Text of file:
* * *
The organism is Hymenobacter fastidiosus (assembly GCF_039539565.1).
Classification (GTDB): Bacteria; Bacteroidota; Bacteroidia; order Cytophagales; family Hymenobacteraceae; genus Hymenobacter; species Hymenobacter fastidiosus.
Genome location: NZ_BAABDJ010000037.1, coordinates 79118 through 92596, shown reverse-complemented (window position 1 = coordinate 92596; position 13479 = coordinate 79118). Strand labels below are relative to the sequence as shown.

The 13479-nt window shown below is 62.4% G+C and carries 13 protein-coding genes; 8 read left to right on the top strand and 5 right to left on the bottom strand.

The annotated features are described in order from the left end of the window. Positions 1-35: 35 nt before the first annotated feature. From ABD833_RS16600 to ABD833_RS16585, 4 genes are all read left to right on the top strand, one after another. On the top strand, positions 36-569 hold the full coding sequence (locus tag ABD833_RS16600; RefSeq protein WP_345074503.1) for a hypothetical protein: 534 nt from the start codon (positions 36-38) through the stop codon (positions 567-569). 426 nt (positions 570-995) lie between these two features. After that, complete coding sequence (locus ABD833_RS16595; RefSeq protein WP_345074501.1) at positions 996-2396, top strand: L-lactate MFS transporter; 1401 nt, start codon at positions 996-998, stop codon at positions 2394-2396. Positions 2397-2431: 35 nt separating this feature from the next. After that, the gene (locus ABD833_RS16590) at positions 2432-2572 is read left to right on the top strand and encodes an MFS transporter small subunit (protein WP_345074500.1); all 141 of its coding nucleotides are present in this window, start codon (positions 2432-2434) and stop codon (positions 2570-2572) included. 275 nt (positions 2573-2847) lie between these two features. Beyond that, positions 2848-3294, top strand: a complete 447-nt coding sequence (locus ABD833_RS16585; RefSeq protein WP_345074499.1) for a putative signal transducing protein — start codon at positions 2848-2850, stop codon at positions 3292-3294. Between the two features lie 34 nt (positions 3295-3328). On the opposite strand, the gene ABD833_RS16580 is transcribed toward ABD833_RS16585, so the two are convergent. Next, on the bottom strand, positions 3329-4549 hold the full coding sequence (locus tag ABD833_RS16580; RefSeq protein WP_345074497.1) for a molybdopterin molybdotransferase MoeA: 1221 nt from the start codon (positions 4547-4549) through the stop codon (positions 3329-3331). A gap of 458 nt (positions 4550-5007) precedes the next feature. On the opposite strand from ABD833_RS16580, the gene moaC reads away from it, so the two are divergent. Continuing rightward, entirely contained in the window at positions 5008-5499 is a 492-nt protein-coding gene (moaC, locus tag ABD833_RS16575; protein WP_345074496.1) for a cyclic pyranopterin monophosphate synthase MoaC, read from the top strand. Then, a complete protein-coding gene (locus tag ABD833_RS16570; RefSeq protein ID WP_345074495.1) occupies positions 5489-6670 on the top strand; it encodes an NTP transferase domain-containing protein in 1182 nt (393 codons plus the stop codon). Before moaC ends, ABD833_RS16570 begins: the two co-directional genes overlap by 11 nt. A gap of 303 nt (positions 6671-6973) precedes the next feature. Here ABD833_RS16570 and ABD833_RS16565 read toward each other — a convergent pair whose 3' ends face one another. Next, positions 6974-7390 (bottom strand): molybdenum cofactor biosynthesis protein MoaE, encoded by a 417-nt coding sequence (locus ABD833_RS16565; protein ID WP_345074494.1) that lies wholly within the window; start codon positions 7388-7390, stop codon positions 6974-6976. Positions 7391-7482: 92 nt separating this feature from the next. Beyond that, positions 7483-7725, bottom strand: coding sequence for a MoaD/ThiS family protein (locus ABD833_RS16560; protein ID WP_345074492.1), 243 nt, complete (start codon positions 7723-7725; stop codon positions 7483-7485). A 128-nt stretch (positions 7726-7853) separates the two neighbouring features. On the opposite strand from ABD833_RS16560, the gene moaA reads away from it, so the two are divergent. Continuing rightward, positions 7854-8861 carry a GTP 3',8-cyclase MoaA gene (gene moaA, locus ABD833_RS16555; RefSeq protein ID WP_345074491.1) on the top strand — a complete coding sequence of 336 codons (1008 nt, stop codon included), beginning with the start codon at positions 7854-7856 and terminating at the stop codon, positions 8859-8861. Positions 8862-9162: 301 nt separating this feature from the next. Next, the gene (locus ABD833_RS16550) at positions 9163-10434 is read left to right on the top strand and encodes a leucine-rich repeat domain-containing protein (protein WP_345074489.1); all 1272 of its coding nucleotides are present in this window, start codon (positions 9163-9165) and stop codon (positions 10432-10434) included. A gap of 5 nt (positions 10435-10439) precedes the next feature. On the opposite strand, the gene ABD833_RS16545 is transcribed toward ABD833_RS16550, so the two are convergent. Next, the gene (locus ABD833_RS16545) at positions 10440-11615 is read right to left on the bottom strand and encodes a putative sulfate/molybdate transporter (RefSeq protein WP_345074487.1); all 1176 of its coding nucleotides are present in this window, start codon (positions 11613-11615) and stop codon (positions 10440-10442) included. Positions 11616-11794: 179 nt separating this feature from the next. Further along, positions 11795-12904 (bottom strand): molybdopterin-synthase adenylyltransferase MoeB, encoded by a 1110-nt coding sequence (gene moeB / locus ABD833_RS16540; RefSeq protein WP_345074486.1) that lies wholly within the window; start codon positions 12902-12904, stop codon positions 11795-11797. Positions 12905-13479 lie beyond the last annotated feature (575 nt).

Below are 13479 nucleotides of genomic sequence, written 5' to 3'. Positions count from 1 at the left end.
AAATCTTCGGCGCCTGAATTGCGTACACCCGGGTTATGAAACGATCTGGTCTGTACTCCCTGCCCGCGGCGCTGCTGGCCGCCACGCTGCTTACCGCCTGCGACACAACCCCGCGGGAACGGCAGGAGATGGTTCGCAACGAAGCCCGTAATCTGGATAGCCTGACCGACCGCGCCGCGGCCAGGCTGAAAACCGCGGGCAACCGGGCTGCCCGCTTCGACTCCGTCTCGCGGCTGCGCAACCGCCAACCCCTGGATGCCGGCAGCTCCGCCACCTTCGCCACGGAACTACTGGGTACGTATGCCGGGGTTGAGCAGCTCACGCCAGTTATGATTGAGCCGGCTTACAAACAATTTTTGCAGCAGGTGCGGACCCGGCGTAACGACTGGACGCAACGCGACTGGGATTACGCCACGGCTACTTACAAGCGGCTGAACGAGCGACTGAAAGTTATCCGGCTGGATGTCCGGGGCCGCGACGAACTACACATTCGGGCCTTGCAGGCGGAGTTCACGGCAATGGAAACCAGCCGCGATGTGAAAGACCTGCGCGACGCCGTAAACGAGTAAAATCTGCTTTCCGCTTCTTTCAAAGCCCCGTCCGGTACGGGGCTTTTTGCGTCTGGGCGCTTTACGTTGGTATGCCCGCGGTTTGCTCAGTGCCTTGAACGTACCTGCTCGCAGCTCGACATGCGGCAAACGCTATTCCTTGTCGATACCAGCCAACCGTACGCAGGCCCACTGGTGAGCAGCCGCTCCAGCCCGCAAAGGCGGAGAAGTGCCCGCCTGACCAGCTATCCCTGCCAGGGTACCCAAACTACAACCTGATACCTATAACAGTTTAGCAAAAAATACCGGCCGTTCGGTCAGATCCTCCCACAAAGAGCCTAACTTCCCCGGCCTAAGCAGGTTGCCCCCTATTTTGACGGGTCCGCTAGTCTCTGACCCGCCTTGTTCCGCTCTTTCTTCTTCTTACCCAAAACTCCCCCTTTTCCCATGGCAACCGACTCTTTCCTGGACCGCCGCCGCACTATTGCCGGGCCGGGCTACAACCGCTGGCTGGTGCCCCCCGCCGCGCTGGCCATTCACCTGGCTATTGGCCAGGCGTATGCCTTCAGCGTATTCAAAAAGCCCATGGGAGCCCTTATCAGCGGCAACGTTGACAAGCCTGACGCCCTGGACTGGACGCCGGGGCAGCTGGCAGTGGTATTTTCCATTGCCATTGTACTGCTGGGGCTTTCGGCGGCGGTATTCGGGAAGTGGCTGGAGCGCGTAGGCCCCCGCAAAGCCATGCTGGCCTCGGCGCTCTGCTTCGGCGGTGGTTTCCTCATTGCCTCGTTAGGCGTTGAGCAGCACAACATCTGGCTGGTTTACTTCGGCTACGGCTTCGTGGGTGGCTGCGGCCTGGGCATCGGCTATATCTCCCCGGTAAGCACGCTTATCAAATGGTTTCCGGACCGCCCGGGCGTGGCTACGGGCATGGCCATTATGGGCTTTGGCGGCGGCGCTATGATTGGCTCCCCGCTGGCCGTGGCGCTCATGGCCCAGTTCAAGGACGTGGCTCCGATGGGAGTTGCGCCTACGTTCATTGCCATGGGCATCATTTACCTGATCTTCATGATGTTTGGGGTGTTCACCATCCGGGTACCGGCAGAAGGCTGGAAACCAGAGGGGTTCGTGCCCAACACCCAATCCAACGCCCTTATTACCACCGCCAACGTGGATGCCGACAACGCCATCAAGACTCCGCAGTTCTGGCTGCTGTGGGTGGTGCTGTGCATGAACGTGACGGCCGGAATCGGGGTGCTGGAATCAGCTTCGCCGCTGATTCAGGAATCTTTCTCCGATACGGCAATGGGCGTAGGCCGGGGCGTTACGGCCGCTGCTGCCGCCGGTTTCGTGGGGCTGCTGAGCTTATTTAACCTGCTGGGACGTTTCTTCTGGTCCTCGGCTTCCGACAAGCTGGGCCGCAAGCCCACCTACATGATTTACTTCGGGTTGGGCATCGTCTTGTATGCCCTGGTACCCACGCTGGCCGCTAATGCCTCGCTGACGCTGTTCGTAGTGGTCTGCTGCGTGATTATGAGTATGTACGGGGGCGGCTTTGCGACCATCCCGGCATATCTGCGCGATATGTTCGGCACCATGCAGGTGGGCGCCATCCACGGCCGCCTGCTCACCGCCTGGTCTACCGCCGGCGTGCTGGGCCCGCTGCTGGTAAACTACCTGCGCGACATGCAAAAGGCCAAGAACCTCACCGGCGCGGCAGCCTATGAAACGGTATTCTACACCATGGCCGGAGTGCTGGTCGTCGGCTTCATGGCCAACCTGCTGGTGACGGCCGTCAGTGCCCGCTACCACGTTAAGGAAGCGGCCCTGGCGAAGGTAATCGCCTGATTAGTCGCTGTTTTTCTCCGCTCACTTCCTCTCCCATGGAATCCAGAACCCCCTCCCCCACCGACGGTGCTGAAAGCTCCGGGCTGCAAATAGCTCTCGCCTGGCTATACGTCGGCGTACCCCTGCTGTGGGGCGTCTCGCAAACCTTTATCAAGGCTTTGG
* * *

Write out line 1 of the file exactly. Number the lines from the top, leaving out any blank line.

The organism is Hymenobacter fastidiosus (assembly GCF_039539565.1).